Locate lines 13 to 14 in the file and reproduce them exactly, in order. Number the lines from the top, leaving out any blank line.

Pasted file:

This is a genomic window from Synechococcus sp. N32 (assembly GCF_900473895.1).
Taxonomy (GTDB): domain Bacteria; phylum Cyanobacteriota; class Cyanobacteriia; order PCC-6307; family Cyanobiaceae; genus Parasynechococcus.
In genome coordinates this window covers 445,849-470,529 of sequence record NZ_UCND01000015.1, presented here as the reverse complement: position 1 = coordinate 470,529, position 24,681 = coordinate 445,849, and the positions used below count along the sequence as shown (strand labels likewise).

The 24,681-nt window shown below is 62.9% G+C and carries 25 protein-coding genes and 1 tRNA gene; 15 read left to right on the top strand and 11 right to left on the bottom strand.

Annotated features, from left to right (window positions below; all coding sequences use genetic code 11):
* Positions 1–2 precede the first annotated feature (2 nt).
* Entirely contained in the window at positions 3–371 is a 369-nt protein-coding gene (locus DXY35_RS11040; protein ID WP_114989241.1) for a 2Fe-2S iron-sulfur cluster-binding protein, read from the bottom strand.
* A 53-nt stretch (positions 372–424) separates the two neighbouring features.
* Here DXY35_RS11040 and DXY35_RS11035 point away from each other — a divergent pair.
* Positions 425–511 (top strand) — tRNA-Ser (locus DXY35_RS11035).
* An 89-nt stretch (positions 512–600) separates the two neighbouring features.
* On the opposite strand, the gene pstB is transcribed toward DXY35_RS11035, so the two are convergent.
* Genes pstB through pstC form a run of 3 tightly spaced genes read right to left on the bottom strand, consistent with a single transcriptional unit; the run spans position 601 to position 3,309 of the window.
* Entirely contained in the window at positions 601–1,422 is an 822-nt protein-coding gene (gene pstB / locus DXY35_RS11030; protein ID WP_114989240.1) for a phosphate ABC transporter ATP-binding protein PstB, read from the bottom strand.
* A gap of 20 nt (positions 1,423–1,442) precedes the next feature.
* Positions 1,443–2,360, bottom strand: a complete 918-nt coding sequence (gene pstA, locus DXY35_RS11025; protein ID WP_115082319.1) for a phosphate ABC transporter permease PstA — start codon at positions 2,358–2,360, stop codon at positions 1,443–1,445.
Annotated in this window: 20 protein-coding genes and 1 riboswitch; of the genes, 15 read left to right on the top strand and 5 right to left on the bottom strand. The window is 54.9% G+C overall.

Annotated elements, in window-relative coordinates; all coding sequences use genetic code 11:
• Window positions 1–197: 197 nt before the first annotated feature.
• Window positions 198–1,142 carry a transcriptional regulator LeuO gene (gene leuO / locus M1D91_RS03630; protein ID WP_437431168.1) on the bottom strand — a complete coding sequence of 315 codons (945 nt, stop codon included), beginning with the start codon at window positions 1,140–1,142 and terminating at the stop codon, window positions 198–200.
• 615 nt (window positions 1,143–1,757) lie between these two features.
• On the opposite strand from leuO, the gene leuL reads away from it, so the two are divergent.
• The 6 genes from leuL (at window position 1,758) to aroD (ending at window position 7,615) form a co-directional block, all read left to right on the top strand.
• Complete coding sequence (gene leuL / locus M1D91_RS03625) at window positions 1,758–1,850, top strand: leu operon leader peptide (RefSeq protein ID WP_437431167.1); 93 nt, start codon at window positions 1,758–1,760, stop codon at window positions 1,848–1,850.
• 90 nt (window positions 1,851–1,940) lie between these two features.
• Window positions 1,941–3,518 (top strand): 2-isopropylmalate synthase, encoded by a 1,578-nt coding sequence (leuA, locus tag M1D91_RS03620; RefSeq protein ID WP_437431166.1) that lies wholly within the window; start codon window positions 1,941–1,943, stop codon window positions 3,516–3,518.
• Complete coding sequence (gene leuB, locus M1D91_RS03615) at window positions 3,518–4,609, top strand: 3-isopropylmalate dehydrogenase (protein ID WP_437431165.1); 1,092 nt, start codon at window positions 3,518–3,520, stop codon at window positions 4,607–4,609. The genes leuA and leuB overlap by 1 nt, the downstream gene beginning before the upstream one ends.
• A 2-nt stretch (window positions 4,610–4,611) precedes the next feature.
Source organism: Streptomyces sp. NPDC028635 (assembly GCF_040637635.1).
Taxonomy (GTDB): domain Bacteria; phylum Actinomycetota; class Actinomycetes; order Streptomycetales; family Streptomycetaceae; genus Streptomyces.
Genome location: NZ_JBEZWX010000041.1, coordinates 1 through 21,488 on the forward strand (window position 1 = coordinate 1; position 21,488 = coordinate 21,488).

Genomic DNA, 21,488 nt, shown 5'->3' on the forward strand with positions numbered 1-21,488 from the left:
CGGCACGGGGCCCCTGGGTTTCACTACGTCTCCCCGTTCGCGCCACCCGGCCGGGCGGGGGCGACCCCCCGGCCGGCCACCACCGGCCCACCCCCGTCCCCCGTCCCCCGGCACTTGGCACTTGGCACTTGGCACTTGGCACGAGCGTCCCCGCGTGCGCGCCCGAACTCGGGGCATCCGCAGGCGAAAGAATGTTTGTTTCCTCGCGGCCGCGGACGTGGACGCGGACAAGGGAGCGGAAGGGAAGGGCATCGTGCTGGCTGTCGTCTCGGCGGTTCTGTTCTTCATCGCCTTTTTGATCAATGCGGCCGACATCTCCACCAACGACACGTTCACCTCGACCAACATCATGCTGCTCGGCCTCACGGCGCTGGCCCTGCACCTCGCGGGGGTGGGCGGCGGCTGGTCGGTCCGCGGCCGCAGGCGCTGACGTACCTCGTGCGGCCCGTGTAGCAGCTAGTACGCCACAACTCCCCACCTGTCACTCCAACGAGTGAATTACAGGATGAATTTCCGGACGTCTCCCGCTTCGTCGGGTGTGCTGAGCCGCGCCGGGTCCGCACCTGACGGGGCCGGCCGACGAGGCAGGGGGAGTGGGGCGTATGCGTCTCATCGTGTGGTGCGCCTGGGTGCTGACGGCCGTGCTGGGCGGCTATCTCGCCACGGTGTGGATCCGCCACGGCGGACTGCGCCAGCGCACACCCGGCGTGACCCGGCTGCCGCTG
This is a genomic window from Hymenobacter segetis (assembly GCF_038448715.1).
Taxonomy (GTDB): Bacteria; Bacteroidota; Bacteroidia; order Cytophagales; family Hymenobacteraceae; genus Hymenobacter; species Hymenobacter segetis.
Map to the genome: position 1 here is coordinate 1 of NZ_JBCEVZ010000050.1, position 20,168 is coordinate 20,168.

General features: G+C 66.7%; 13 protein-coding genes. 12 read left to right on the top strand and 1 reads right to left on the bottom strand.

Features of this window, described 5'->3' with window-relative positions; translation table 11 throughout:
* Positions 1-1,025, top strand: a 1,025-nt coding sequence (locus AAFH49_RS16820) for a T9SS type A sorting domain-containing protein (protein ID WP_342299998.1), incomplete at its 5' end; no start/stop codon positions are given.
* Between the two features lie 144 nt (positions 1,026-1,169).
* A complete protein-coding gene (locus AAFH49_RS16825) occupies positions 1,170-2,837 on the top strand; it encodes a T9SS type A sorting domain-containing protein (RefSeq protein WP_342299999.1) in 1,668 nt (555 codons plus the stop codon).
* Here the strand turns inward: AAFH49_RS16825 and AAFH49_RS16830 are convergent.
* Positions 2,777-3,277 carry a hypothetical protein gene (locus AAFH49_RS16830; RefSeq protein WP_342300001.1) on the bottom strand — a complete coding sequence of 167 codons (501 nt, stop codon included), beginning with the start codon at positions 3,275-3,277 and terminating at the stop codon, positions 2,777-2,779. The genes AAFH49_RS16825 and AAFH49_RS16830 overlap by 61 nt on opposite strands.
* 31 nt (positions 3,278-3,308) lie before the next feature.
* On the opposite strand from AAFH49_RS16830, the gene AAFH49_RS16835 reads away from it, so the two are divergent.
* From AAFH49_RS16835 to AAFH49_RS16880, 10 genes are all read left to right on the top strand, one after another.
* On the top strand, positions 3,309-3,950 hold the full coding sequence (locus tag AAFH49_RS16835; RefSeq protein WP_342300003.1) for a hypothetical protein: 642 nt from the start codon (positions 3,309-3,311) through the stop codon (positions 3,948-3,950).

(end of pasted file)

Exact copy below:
* Genes pstB through pstC form a run of 3 tightly spaced genes read right to left on the bottom strand, consistent with a single transcriptional unit; the run spans position 601 to position 3,309 of the window.
* Entirely contained in the window at positions 601–1,422 is an 822-nt protein-coding gene (gene pstB / locus DXY35_RS11030; protein ID WP_114989240.1) for a phosphate ABC transporter ATP-binding protein PstB, read from the bottom strand.